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RHarrison

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About RHarrison

  • Rank
    Starter

Profile Information

  • First name
    Richard
  • Last name
    Harrison
  • Country
    United Kingdom

About me

  • About me
    I am a postgraduate researcher within the CINN Pain lab at the University of Reading. My primary interest is understanding the interaction of psychological and pain mechanisms. I am currently involved in empirical evaluating pain and pain assessment during daycase hysteroscopy.
  • Organisation
    University of Reading
  • Role
    Pain Researcher

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  1. Community Post
    Hi there, I represent a team of researchers in Reading, who are submitting ethical approval for a project investigating pain research and knee surgery. Part of this process is receiving feedback from an NHS ethics committee and addressing this for the benefit of the science, patients and clinicians involved. One suggestion they have made is that we involve patients within the review of our information sheets, which detail the procedures (both medical & research) that they may consent to. There is no requirement of expertise or experience from any patient who wishes to be involved, we are just very eager to make sure our information is clear, free of jargon and doesn't come across as confusing or intimidating. The committee have indicated this is an optional recommendation, but it is one that I am very keen to engage with. As it's optional, we are unable to shift our deadline for this, and I would unfortunately need the documents reviewed and submitted by Thursday 26th November. If this is something that anybody would be willing to help us with, I'd be very grateful. One information sheet is 2 pages, and the other is 7 pages, if this offers a good idea of how much time it may require. My hope it it would take no more than 30 minutes. If you are able to volunteer your time, please contact me on rich.harrison@reading.ac.uk, and I will forward you the documents for your review. Once again, thank you in advance! Richard
  2. Community Post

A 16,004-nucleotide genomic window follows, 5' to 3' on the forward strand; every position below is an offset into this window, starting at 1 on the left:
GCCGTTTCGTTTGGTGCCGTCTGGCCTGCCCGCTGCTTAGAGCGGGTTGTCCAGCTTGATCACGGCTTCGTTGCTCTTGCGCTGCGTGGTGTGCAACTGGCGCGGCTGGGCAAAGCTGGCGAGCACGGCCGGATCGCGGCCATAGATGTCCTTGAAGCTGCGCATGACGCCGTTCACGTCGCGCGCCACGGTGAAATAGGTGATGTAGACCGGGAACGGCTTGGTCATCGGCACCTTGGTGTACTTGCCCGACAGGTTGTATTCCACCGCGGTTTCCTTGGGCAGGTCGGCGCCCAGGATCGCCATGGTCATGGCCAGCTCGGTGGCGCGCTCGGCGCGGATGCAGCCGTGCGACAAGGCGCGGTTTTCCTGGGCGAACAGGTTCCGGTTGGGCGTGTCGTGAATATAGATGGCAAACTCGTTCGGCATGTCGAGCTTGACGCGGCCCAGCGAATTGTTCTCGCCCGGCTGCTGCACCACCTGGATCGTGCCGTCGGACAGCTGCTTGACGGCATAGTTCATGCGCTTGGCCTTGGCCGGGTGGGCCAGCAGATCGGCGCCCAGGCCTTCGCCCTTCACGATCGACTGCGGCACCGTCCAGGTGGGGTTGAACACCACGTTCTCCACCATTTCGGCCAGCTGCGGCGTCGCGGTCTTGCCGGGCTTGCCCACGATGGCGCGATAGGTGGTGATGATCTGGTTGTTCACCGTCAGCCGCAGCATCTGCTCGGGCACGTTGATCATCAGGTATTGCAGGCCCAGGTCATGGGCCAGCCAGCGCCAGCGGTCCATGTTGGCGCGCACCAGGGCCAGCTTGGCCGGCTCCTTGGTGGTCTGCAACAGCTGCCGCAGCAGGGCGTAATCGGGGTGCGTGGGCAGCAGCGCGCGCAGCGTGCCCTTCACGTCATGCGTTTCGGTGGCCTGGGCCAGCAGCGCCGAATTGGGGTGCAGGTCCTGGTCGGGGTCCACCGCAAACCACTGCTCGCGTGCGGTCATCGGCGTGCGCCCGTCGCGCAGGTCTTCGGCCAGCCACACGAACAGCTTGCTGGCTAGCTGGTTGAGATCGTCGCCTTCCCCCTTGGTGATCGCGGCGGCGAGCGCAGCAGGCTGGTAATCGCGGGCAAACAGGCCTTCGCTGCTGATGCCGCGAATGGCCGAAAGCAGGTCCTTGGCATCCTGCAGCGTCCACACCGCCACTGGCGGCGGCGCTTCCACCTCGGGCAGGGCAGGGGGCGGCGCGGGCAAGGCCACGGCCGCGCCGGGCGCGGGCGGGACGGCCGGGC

In my opinion, there is a clear balance that needs to be addressed. The frequent use of hysteroscopy is an important clinical target, with multiple diagnostic benefits, especially regarding serious conditions wherein early diagnosis is important for beneficial clinical outcomes. It is also clear that the NHS has severe financial pressures, with this worsening year on year (not even mentioning Covid). Lastly, avoiding the use of general anaesthetic and sedation have benefits for patients, healthcare providers and the reduction of risk. However (and this is a large however), all of these benefits do not excuse the continued ignoring of a serious problem impacting a large proportion of women that undergo hysteroscopy. As a man, this is a trial I will never have to undergo. But the well-articulated reports I've read from women who have experienced intolerable pain and instances of remarkable absences of empathy are beyond troubling. Outside of my interest in hysteroscopy, my research focuses on pre-surgical pain assessments, and I am attempting to identify mechanisms that may indicate vulnerability to pain. My ambitions are the development of methods to stratify patients into risk categories for pain. It is clear that some women experience no pain or discomfort during hysteroscopy, where some experience the worst pain of their lives. If we can develop methods to cluster these patients before the procedure, then we could hopefully limit the frequency of this serious problem. However, until we can do this, it is unethical and inappropriate to advertise the procedure as being pain-free or low-pain, when my research indicates this is true in less than 10% of cases. Pain has an ability to leave an indelible mark on our characters, memories and self-worth. Medically, hysteroscopy represents a diagnostic procedure which much benefit, and it is crucial that women are not traumatised and scared off for life. The current National protocol requires an entire revamp, and I am very pleased to encounter so many campaigns raising awareness and fighting the battle on behalf of those who, otherwise, may find their voice is not loud enough to be heard. This was an excellent article, and I wish the Patient Safety Learning group and disenchanted hysteroscopy patients all of the best in their pursuit of change.
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